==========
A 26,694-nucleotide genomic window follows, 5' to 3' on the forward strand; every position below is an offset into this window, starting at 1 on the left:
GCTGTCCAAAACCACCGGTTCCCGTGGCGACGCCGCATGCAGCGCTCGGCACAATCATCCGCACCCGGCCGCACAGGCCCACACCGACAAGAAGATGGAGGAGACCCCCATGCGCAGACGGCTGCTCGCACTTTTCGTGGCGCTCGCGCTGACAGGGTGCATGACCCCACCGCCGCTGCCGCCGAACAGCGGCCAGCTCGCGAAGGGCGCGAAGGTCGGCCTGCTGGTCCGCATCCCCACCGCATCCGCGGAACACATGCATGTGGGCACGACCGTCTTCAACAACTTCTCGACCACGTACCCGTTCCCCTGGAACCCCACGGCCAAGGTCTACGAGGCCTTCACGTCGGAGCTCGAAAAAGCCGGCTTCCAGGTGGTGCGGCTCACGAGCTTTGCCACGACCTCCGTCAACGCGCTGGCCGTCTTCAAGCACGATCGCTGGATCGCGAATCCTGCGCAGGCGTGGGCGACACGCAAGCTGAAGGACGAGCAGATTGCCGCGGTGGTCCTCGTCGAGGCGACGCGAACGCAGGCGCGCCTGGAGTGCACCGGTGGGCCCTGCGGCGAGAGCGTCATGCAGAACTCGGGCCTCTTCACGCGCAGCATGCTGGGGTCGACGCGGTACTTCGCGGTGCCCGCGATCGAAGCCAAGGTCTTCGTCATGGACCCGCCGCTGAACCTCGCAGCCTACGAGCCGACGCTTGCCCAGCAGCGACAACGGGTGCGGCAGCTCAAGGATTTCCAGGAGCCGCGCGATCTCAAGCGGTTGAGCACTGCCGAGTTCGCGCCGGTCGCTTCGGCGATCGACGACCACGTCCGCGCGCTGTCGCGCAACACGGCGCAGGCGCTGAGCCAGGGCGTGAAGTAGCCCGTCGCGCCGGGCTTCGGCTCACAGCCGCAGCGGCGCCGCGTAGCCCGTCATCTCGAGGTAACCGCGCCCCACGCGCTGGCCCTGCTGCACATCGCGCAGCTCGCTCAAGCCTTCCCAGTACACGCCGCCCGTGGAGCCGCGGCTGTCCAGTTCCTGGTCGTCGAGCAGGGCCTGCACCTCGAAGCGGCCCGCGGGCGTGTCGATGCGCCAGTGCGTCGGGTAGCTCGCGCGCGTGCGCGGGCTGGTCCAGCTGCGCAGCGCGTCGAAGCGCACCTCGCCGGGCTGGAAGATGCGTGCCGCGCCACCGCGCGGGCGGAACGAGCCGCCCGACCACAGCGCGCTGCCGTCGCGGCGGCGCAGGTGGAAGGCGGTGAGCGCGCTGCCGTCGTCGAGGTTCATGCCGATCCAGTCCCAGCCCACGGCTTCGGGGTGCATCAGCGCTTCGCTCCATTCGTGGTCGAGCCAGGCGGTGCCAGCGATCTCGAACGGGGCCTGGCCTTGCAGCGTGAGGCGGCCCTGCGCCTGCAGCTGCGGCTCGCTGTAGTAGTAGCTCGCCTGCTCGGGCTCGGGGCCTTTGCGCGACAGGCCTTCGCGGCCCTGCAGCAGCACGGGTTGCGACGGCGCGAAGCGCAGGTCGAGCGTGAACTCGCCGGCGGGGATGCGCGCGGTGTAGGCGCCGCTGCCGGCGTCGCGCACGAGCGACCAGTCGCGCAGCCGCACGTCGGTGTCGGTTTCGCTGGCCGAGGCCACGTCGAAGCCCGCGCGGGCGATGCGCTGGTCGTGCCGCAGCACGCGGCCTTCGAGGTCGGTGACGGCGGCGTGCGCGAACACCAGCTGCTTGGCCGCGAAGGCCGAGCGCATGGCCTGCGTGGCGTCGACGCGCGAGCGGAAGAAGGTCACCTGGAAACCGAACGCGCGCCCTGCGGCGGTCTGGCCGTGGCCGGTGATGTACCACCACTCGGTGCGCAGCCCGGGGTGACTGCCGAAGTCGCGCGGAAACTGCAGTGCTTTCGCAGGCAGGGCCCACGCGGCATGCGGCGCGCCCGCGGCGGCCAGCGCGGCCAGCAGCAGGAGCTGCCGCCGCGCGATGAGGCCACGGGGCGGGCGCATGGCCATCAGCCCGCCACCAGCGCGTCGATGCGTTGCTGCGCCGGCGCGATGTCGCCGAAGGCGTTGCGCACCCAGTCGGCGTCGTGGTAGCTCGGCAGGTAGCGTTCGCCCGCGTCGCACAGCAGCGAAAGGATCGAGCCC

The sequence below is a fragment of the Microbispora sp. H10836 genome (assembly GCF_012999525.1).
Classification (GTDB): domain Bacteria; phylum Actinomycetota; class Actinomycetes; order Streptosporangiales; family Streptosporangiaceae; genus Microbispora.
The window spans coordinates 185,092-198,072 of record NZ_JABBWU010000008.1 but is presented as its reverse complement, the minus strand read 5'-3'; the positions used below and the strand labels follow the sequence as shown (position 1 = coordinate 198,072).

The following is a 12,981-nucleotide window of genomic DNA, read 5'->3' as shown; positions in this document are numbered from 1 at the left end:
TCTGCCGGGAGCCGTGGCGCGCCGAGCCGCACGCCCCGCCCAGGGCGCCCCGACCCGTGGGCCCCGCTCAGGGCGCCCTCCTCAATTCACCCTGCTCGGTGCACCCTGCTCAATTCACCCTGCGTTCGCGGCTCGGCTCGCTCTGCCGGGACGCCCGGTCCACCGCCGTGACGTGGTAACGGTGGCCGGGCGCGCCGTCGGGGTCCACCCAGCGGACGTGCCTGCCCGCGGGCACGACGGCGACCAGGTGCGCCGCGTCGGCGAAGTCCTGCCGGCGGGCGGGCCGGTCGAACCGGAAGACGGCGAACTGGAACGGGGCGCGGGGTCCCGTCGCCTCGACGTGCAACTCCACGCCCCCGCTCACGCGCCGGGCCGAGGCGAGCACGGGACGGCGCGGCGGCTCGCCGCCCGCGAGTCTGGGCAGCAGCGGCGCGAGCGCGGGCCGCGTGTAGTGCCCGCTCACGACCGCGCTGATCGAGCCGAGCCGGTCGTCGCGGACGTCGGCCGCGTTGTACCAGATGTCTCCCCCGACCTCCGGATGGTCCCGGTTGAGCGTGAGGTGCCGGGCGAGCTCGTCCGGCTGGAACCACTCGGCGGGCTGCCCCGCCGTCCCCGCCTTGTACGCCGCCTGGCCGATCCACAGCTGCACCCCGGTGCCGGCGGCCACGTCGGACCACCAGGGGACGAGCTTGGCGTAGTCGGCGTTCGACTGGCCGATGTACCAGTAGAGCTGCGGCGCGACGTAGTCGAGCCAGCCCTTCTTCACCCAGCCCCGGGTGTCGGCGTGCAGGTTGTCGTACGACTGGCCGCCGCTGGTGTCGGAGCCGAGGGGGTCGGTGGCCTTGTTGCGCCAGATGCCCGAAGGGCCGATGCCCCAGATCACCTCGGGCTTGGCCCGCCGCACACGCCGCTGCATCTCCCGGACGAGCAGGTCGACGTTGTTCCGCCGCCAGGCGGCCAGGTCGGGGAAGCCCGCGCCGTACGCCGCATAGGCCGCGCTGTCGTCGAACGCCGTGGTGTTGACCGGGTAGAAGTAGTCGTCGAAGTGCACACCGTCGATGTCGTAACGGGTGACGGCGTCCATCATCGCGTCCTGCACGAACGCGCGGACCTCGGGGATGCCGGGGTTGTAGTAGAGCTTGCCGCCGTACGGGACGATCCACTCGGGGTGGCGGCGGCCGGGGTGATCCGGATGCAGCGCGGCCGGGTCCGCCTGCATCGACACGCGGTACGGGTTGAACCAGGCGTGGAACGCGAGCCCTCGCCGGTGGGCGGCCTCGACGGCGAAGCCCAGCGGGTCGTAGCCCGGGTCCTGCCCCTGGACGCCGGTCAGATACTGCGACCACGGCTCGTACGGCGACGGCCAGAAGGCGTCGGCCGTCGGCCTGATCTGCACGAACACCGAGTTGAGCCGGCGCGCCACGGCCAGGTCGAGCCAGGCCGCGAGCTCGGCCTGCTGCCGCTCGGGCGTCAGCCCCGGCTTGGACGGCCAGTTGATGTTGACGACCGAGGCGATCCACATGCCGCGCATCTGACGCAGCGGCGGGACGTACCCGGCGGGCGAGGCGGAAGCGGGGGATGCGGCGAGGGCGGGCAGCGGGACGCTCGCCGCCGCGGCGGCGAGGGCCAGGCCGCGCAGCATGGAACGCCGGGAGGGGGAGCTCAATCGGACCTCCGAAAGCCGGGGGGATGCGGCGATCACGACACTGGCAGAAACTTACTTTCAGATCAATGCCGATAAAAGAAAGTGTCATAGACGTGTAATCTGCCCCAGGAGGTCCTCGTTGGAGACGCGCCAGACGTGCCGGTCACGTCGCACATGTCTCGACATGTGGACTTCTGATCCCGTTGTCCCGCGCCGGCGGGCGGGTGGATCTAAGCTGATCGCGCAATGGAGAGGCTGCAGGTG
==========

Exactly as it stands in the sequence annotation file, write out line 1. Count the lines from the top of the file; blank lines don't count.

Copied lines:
A 26,694-nucleotide genomic window follows, 5' to 3' on the forward strand; every position below is an offset into this window, starting at 1 on the left: